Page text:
Half of Europe's Frog Species May Croak
Habitat loss, climate change, disease likely to wipe out amphibian species
By Rob Quinn,  Newser Staff
Posted Sep 26, 2008 3:49 AM CDT
A frog chills in one of the vivariums of France's Besancon Natural History Museum.   (Getty Images (by Event) Individuals)
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(Newser) – Half of all of Europe's amphibian species could be doomed to extinction within the next few decades, scientists warn. Habitat loss and climate change are already wiping out huge numbers of frogs, toads, newts and salamanders, the Independent reports. The situation has been exacerbated by a skin disease that has spread around the globe, devastating amphibian populations.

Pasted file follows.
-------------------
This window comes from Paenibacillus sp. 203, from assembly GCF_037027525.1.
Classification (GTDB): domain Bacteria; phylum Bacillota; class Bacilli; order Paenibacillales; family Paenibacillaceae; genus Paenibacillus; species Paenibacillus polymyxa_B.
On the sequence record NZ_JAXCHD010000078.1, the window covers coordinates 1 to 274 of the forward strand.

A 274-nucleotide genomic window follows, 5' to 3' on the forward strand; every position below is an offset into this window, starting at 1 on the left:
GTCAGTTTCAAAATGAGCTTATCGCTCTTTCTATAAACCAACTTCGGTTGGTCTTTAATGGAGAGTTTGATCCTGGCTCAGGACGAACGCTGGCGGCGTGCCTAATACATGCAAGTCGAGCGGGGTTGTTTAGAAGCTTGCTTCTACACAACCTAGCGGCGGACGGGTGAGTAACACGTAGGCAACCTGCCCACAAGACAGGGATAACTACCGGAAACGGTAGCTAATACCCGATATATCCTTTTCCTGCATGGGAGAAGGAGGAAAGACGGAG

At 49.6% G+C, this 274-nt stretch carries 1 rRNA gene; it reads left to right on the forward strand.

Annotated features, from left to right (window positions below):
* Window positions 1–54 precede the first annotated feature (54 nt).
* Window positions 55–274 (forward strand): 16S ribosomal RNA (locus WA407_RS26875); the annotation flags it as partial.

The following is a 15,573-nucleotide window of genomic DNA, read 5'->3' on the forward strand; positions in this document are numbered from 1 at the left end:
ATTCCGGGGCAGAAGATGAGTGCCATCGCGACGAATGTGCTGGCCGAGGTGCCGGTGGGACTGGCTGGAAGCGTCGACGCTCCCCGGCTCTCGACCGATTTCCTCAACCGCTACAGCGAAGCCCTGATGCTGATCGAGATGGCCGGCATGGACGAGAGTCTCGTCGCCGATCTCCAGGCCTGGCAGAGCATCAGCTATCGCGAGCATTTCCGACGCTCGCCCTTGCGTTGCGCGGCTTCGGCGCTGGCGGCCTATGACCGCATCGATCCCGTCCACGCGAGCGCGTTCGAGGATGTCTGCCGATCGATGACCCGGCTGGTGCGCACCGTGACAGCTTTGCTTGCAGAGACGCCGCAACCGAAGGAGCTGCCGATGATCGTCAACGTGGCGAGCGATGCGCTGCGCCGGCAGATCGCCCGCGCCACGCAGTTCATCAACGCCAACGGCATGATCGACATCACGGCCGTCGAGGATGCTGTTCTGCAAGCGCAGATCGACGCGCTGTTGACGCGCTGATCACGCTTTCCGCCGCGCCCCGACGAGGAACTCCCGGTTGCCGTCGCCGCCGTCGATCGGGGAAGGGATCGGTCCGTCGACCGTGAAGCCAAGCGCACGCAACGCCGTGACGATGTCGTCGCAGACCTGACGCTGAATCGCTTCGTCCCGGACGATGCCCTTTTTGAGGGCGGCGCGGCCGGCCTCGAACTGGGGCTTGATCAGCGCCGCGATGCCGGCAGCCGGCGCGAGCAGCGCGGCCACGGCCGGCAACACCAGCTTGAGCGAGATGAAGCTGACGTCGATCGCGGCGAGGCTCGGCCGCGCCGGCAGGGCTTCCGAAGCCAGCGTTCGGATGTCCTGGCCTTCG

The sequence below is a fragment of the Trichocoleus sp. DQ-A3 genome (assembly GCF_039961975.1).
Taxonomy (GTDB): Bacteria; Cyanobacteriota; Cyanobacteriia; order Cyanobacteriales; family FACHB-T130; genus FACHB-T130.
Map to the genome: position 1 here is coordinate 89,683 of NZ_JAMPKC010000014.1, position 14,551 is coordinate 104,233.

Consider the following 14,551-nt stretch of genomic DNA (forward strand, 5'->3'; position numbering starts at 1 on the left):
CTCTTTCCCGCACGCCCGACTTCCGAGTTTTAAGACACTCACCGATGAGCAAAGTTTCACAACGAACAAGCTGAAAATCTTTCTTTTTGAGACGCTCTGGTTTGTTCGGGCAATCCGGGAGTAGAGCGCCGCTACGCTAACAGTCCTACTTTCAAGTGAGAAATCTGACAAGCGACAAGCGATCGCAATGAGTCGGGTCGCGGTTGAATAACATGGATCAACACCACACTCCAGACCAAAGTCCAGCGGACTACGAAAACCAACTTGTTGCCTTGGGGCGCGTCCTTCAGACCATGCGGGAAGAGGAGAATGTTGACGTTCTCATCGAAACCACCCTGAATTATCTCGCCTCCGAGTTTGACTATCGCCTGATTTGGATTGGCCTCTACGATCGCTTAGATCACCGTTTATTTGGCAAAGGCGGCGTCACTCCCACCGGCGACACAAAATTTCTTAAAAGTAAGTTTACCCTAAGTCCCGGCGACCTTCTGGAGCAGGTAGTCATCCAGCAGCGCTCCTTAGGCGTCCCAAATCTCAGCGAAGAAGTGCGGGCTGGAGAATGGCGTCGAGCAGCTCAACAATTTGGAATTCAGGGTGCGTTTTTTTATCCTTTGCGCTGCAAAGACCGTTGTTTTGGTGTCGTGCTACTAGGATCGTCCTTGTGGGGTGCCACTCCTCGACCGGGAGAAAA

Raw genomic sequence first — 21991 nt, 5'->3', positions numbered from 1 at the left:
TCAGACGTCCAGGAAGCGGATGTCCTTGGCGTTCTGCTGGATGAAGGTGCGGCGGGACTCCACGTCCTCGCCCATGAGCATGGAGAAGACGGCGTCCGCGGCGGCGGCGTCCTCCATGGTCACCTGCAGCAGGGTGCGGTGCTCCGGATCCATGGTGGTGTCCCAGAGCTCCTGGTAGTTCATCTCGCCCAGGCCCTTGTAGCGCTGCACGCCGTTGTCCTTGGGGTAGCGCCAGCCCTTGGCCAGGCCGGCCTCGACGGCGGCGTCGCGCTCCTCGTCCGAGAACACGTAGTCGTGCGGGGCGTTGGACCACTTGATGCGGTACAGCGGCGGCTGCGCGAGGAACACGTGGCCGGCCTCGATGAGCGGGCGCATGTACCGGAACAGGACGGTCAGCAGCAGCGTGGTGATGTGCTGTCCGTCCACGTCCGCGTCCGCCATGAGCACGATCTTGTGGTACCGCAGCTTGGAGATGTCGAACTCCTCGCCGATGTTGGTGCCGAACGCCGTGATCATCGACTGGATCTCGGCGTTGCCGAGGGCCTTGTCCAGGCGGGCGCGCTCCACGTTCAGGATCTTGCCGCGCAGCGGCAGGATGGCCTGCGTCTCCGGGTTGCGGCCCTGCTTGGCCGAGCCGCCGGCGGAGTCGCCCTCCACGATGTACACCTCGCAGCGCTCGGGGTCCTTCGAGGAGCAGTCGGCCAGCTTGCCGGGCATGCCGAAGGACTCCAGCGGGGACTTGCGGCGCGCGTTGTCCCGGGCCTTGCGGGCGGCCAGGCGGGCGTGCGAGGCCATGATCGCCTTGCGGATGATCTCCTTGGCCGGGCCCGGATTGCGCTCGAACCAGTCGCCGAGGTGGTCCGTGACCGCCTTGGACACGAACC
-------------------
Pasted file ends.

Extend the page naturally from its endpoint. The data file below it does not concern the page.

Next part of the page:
The outlook is bleakest in southern Europe, but even common British species are in trouble as milder winters mean they emerge from hibernation early, only to starve. "Amphibians are the lifeblood of many environments, playing key roles in the functions of ecosystems," said esteemed naturalist Sir David Attenborough. "It is both extraordinary and terrifying that in just a few decades the world could lose half of all these species."